- 1 teaspoon ground cumin
- 1 tablespoon sweet chili sauce
- salt, to taste
- fresh ground pepper, to taste
- 2 tablespoons fresh coriander, chopped
MEXICAN HOT POT
Make and share this Mexican Hot Pot recipe from Food.com.
- Brown meat in hot oil in a dutch oven.
- Add onions and saute until tender.
- Add remaining ingredients and simmer uncovered for 11/2 hours.
- 1 lb stewing beef
- 2 tablespoons oil
- 1/2 cup chopped onion
- 1 (28 ounce) can tomatoes
- 1 can tomato soup
- 1 teaspoon salt
- 1/4 teaspoon thyme
- 4 teaspoons chili powder
- 1 can sliced mushrooms, drained
- 2 teaspoons Worcestershire sauce
- 2 (14 ounce) cans kidney beans, undrained
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Recipe: Sausage and Bean Hot Pot
I am suffering with a horrid cold on top of it being my time of the month, so all I want to eat is good, old-fashioned comfort food. Is there anything more comforting than a nice sausage? This hearty meal will fill your belly right to your boots, and it is great for using up all the odds and ends of veg knocking about in your fridge and cupboards, looking a bit languid and forlorn, a day or two before you do your grocery shopping.
The syns value varies, depending on what sausages you use, but if you use Slimming World sausages or Linda McCartney Rosemary and Red Onion sausages, it’s entirely syn-free. If you’re vegetarian, you can use vegetarian sausages or leave them out altogether, as it also makes a very nice bean and vegetable hot pot.
F = Free food (eat as much as you like)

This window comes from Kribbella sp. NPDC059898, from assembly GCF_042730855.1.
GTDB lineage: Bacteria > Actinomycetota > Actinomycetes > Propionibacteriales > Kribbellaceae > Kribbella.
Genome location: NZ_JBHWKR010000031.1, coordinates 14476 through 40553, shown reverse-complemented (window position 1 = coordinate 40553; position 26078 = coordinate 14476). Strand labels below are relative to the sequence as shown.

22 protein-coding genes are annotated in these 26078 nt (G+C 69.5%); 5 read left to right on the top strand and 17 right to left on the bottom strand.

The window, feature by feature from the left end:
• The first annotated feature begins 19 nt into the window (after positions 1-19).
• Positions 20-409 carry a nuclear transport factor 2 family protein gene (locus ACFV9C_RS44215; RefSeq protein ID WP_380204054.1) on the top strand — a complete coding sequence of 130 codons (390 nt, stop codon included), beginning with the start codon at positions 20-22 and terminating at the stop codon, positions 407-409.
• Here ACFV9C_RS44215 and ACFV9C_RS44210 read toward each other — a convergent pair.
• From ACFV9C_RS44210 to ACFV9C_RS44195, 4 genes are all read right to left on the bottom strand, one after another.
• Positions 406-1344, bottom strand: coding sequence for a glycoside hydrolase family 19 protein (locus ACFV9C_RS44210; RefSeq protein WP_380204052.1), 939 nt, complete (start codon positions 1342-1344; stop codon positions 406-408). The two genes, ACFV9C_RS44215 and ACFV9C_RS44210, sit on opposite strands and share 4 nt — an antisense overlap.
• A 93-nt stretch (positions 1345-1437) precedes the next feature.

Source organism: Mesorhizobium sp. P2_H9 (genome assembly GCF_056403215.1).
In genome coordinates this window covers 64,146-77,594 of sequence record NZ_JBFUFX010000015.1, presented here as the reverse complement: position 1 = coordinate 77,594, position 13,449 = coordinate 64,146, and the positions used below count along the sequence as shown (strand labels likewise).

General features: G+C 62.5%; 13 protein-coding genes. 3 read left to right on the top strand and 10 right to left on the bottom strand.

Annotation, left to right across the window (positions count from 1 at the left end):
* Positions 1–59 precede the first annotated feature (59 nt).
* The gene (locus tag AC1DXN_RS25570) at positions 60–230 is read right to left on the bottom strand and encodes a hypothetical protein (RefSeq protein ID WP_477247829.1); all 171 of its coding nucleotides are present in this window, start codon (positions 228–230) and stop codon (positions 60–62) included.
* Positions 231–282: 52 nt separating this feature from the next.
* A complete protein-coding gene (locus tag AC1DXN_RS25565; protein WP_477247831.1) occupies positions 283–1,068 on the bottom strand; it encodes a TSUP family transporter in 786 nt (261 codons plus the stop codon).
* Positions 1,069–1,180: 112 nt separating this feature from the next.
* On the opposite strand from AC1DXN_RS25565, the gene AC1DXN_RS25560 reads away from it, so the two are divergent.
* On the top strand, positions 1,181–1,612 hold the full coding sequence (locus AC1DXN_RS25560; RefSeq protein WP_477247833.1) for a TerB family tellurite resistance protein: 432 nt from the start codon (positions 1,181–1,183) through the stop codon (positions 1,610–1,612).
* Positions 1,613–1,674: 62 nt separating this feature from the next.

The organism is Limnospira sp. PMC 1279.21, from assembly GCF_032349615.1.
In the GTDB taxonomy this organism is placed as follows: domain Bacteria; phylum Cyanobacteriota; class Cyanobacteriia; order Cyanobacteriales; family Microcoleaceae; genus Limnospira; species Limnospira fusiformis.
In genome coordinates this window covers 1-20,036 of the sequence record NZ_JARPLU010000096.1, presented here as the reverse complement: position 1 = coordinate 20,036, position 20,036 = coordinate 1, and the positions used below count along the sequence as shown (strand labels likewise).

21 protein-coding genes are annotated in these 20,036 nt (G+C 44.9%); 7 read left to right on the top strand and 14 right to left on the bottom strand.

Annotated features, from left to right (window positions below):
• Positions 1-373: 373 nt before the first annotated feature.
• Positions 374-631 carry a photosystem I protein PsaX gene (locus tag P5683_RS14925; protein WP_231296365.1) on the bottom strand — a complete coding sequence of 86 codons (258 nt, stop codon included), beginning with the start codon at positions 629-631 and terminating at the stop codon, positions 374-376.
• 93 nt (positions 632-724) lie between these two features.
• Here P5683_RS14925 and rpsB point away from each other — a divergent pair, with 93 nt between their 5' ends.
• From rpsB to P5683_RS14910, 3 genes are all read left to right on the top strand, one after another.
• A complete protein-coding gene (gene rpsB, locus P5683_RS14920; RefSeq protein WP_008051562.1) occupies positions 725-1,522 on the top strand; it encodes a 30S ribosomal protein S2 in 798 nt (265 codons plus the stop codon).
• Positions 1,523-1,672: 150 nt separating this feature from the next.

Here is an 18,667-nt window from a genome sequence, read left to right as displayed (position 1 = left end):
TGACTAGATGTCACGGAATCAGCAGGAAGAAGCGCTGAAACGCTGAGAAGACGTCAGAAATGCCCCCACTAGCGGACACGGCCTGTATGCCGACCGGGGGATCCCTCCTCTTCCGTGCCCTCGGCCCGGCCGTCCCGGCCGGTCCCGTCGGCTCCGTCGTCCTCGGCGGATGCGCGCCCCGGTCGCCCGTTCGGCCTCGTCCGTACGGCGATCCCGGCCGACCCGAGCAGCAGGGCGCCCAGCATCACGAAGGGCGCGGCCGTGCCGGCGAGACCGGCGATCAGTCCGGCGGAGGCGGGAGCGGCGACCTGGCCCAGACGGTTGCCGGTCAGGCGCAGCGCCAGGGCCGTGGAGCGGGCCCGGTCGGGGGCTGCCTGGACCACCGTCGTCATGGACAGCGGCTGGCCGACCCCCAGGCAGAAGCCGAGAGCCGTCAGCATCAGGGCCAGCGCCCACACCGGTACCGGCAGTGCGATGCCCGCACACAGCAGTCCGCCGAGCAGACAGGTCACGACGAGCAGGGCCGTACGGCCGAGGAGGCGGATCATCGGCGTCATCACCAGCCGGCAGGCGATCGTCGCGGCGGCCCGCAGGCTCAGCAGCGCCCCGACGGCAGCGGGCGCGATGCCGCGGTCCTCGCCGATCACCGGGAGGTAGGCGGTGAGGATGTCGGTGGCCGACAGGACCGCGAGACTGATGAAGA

S = Speed food (these should make up at least a third of your meal)
P = Protein free food (eat as much of these as you like!)
HEa = Healthy Extra A (a daily allowance of dairy produce)
HEb = Healthy Extra B (a daily allowance of a product with fibre)
# = a number denotes roughly how many syns are in foods used
SAUSAGE AND BEAN HOT POT
Serves 4-6, syns value is dependent on your choice of sausage
- Sausages – allow 2 per person
- 1 ltr passata (S)
- 2 tins of beans in water (not in sauce!) (P)
- a good-sized handful of lentils (P)
- a good glug each of balsamic vinegar, red wine vinegar, and Worcestershire sauce (F)
- 1/2 tsp sweetener (to take away the acidity of the tomatoes) (F)
- whatever herbs and spices take your fancy (F)
- as much speed veg as you can cram in there (S)
- Cook your sausages however you prefer – I grill mine, but you could oven cook or fry them if you like.
- Cut your sausages into small chunks and chuck them in a pot with all the other ingredients, and let them all simmer away together till the veg is tender and the lentils are soft.
This time I used black eyed beans and butter beans, but other times I’ve used chickpeas and kidney beans, barlotti and cannelini beans – I just use whatever is in my cupboard at the time.
On this occasion, the veg I used was:
- butternut squash (diced – I just cooked it in the sauce)
- onions and garlic (which I sauteed lightly before putting in the rest of the ingredients)
- baby corn
I tend to go with my old favourite combination of chilli powder, paprika, smoked paprika, cayenne pepper, and dried mixed herbs for flavour, but feel free to use whatever combination you like best.
It really is one of those dishes where I just see what’s looking a little limp or what’s rolling around in the bottom of the fridge that doesn’t look too suspect or like it’s about to grow legs and walk to the bin by itself. No matter what I’ve put in, it’s always turned out tasty.
I used a combination of four Asda Reduced Fat sausages (1.5 syns each) and four Linda McCartney Rosemary and Red Onion sausages (syn-free), and it made five very generous portions which would come in at just under 1.5 syns each, so I rounded up to the full 1.5 to keep myself right.
I served mine with Slimming World chips, but it’s also delicious if you top it with mashed potato (or a mixture of potato and root veg all mashed together) and whack it under the grill to brown. If you fancy it, top that with cheese from your Healthy A choice, and serve with even more veg, steamed to perfection.